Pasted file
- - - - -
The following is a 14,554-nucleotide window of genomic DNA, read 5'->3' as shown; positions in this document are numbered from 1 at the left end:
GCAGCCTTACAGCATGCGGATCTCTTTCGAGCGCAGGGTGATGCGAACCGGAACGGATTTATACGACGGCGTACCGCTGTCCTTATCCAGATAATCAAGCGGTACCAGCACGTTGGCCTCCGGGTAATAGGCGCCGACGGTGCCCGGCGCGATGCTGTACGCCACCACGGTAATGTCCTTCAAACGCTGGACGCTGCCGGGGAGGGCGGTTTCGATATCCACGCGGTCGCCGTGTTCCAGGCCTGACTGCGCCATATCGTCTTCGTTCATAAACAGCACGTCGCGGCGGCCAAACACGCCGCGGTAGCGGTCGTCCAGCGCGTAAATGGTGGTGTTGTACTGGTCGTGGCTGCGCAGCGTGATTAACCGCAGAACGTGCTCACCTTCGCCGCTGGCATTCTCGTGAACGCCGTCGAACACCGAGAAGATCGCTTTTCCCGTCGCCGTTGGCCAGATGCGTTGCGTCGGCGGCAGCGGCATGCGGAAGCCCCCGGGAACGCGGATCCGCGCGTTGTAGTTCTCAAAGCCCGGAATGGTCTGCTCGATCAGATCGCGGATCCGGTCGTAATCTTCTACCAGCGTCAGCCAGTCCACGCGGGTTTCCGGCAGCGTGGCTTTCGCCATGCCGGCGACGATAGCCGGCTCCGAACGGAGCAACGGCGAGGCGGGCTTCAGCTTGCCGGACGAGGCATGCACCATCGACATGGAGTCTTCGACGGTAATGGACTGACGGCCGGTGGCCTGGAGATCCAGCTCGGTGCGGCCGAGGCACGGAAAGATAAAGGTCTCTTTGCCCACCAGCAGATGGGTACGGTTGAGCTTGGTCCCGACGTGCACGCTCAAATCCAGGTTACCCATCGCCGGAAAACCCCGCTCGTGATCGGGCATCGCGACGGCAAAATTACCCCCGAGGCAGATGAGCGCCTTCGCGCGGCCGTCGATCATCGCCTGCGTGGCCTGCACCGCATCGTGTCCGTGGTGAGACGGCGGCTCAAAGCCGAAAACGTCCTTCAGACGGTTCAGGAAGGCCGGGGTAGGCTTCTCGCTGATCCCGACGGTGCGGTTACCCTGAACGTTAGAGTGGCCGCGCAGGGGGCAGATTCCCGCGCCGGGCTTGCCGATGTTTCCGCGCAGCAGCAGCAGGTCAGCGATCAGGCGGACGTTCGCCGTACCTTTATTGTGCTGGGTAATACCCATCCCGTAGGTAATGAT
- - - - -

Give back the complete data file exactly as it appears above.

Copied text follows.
The following is a 14,554-nucleotide window of genomic DNA, read 5'->3' as shown; positions in this document are numbered from 1 at the left end:
GCAGCCTTACAGCATGCGGATCTCTTTCGAGCGCAGGGTGATGCGAACCGGAACGGATTTATACGACGGCGTACCGCTGTCCTTATCCAGATAATCAAGCGGTACCAGCACGTTGGCCTCCGGGTAATAGGCGCCGACGGTGCCCGGCGCGATGCTGTACGCCACCACGGTAATGTCCTTCAAACGCTGGACGCTGCCGGGGAGGGCGGTTTCGATATCCACGCGGTCGCCGTGTTCCAGGCCTGACTGCGCCATATCGTCTTCGTTCATAAACAGCACGTCGCGGCGGCCAAACACGCCGCGGTAGCGGTCGTCCAGCGCGTAAATGGTGGTGTTGTACTGGTCGTGGCTGCGCAGCGTGATTAACCGCAGAACGTGCTCACCTTCGCCGCTGGCATTCTCGTGAACGCCGTCGAACACCGAGAAGATCGCTTTTCCCGTCGCCGTTGGCCAGATGCGTTGCGTCGGCGGCAGCGGCATGCGGAAGCCCCCGGGAACGCGGATCCGCGCGTTGTAGTTCTCAAAGCCCGGAATGGTCTGCTCGATCAGATCGCGGATCCGGTCGTAATCTTCTACCAGCGTCAGCCAGTCCACGCGGGTTTCCGGCAGCGTGGCTTTCGCCATGCCGGCGACGATAGCCGGCTCCGAACGGAGCAACGGCGAGGCGGGCTTCAGCTTGCCGGACGAGGCATGCACCATCGACATGGAGTCTTCGACGGTAATGGACTGACGGCCGGTGGCCTGGAGATCCAGCTCGGTGCGGCCGAGGCACGGAAAGATAAAGGTCTCTTTGCCCACCAGCAGATGGGTACGGTTGAGCTTGGTCCCGACGTGCACGCTCAAATCCAGGTTACCCATCGCCGGAAAACCCCGCTCGTGATCGGGCATCGCGACGGCAAAATTACCCCCGAGGCAGATGAGCGCCTTCGCGCGGCCGTCGATCATCGCCTGCGTGGCCTGCACCGCATCGTGTCCGTGGTGAGACGGCGGCTCAAAGCCGAAAACGTCCTTCAGACGGTTCAGGAAGGCCGGGGTAGGCTTCTCGCTGATCCCGACGGTGCGGTTACCCTGAACGTTAGAGTGGCCGCGCAGGGGGCAGATTCCCGCGCCGGGCTTGCCGATGTTTCCGCGCAGCAGCAGCAGGTCAGCGATCAGGCGGACGTTCGCCGTACCTTTATTGTGCTGGGTAATACCCATCCCGTAGGTAATGAT